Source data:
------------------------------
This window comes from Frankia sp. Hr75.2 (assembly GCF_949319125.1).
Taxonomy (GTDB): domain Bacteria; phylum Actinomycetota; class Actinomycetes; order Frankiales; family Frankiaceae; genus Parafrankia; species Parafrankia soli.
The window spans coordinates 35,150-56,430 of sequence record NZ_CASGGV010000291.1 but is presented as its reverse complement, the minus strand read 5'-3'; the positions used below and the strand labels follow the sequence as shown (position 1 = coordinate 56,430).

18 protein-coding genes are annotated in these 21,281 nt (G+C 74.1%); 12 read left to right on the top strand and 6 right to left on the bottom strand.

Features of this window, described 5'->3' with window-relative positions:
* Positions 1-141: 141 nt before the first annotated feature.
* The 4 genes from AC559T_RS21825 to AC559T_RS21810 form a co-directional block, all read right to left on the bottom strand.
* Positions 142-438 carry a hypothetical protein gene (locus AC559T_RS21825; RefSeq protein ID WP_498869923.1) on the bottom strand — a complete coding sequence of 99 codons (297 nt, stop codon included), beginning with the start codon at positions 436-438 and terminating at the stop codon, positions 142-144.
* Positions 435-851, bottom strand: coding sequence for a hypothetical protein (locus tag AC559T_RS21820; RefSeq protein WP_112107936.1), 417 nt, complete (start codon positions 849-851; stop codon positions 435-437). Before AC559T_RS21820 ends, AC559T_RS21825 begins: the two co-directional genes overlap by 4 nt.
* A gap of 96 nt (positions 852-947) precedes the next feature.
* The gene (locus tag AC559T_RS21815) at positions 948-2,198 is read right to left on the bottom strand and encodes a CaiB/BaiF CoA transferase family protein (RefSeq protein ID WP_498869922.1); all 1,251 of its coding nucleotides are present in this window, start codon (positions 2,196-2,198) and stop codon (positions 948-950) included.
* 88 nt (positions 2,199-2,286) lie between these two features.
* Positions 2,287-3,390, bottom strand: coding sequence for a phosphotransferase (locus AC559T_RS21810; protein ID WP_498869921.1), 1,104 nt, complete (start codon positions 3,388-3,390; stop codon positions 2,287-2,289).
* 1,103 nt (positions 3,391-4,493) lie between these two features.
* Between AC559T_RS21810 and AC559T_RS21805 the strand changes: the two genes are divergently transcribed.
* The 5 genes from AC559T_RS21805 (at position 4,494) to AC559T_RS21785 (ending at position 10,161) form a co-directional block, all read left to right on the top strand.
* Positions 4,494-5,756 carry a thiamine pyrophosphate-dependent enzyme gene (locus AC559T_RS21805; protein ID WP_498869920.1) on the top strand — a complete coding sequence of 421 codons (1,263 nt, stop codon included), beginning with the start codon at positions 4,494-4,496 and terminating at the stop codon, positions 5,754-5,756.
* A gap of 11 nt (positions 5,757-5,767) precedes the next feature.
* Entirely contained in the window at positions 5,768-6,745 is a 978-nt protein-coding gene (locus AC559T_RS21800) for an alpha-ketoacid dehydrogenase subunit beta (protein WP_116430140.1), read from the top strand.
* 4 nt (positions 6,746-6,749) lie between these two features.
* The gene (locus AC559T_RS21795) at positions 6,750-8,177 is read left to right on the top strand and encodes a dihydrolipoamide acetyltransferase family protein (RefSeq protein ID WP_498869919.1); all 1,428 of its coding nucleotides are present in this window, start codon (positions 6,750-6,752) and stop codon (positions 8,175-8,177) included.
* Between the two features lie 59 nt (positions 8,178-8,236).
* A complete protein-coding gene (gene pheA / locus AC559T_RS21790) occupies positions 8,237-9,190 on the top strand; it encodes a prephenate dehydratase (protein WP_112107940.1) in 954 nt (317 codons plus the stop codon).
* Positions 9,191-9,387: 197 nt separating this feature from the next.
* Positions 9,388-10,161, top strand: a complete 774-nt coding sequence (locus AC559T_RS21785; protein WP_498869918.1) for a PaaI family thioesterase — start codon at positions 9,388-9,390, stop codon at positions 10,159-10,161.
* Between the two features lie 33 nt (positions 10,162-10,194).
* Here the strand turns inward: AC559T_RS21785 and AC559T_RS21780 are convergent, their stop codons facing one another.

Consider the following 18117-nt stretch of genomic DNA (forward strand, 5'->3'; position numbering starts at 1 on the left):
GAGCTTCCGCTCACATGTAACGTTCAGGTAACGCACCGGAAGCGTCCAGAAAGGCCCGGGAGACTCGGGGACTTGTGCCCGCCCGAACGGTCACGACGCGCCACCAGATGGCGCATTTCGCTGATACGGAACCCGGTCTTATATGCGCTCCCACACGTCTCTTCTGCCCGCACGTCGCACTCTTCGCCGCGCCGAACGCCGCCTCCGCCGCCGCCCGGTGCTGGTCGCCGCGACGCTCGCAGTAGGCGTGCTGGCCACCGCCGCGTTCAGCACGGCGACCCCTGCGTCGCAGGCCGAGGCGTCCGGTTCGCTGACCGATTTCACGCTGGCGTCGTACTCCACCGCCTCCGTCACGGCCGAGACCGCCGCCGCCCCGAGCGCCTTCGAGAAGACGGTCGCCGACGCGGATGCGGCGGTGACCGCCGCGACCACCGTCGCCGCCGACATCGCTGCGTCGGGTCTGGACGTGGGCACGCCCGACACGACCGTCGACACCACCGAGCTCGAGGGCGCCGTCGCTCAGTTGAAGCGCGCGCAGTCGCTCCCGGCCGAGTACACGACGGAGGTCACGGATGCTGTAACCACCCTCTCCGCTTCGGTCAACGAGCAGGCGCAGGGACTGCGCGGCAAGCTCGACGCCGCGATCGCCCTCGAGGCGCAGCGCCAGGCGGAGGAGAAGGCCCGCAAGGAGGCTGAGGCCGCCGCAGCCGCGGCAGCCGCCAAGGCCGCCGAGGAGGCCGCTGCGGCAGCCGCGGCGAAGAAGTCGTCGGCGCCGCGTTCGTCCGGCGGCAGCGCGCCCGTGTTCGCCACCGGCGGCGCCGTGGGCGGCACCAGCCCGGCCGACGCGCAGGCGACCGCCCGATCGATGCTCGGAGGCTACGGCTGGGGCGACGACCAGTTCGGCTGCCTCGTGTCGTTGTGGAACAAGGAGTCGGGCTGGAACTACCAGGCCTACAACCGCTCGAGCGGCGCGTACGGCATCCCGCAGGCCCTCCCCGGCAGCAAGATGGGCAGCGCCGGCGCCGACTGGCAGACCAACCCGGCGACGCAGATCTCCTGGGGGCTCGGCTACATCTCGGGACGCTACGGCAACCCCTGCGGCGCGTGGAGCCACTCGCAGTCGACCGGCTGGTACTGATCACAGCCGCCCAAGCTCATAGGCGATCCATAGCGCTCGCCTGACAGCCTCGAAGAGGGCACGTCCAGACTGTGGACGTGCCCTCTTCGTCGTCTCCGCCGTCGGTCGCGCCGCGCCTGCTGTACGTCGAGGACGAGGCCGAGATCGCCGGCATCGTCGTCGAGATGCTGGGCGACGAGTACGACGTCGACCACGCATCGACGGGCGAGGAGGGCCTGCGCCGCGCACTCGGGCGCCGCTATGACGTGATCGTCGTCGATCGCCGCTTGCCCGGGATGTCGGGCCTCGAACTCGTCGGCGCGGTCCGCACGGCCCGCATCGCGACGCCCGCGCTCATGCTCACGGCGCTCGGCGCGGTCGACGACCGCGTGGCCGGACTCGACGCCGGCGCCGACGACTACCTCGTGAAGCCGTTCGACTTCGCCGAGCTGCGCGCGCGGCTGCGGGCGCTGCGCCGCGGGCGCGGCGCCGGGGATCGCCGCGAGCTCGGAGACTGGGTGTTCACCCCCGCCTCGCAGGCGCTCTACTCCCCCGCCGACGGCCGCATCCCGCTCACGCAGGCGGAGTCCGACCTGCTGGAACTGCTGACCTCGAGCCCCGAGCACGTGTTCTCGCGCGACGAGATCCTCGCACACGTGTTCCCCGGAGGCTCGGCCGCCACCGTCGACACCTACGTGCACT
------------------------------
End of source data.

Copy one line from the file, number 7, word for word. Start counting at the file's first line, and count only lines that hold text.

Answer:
* The 4 genes from AC559T_RS21825 to AC559T_RS21810 form a co-directional block, all read right to left on the bottom strand.